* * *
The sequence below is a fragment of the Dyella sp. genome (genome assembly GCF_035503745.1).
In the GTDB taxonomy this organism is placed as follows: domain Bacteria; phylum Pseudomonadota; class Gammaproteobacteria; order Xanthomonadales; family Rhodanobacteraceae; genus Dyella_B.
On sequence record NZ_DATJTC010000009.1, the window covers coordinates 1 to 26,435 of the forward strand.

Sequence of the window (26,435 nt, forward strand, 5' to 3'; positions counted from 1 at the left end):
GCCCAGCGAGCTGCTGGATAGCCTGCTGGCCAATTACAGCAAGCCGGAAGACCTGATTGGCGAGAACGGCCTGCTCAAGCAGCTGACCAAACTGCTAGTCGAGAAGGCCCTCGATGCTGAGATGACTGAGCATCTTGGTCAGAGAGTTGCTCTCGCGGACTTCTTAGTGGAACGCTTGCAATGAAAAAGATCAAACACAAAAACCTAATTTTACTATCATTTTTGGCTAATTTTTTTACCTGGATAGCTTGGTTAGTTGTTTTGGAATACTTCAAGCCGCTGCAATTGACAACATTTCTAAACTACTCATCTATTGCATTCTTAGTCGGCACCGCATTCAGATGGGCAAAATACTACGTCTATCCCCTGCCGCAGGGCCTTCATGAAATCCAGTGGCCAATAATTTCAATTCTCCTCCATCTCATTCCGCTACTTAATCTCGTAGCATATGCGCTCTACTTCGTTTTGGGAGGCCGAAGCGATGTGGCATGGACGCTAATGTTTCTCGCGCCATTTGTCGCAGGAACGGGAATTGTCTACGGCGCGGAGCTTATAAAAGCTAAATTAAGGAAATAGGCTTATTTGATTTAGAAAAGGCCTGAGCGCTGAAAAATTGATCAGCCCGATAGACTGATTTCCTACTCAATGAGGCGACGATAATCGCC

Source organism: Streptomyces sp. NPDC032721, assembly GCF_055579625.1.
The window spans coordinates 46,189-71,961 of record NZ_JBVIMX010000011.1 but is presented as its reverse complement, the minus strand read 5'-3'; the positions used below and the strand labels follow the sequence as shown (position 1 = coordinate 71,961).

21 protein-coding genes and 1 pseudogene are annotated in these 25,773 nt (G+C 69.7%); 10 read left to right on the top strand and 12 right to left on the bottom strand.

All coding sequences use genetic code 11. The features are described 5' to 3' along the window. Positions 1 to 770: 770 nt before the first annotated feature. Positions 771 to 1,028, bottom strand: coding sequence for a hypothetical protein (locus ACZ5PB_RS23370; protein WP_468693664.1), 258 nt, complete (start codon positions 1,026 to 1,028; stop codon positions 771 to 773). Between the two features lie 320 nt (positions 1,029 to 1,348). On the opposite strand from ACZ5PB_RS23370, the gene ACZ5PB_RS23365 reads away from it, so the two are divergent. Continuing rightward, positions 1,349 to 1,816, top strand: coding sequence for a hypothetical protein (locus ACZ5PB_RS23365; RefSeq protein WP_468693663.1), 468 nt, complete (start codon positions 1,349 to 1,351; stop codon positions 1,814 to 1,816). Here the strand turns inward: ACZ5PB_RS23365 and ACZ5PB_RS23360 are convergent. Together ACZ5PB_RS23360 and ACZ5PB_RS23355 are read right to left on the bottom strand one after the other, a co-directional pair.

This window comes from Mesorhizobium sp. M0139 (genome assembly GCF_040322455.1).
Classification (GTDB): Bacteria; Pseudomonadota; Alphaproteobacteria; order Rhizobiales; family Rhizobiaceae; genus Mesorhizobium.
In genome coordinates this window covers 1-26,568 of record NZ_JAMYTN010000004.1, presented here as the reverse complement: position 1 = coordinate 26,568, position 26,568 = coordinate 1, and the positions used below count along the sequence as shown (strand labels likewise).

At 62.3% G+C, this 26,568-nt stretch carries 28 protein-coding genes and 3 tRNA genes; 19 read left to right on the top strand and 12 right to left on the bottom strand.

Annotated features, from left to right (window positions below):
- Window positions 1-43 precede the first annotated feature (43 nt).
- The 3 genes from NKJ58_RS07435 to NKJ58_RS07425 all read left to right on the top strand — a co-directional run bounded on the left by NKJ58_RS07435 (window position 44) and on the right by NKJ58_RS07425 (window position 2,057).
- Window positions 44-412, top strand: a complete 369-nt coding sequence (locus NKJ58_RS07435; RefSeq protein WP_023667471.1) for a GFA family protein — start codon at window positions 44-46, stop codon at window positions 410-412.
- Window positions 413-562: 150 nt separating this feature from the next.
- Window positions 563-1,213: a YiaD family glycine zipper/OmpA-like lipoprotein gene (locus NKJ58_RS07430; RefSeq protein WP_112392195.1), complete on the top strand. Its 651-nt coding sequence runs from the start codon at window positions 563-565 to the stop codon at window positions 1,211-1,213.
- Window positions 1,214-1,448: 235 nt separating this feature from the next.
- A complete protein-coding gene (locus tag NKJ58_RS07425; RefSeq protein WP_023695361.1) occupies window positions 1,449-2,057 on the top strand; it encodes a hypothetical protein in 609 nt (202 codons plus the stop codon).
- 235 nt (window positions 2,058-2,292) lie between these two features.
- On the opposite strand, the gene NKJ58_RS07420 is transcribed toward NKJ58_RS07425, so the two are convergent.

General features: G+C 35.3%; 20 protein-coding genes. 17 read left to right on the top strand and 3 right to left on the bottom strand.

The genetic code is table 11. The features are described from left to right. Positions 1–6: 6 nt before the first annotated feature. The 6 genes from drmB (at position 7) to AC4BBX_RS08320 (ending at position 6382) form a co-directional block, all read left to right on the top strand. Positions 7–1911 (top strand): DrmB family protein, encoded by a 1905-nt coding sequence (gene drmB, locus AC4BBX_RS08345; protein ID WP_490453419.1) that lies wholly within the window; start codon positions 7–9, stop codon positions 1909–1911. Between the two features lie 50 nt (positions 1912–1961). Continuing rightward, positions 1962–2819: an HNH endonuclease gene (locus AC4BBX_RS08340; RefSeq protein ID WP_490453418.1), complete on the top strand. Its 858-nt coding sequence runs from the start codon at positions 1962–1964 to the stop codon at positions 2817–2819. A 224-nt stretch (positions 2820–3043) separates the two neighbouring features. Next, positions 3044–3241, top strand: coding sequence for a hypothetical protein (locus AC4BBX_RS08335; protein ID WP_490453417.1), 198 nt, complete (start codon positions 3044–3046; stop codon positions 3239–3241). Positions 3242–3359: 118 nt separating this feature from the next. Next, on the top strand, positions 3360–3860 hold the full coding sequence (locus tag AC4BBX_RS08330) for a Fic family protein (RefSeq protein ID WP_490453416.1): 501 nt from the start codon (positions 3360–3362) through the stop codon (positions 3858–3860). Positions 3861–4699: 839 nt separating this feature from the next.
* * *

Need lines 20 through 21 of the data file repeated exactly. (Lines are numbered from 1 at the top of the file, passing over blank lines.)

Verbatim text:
- Window positions 1,214-1,448: 235 nt separating this feature from the next.
- A complete protein-coding gene (locus tag NKJ58_RS07425; RefSeq protein WP_023695361.1) occupies window positions 1,449-2,057 on the top strand; it encodes a hypothetical protein in 609 nt (202 codons plus the stop codon).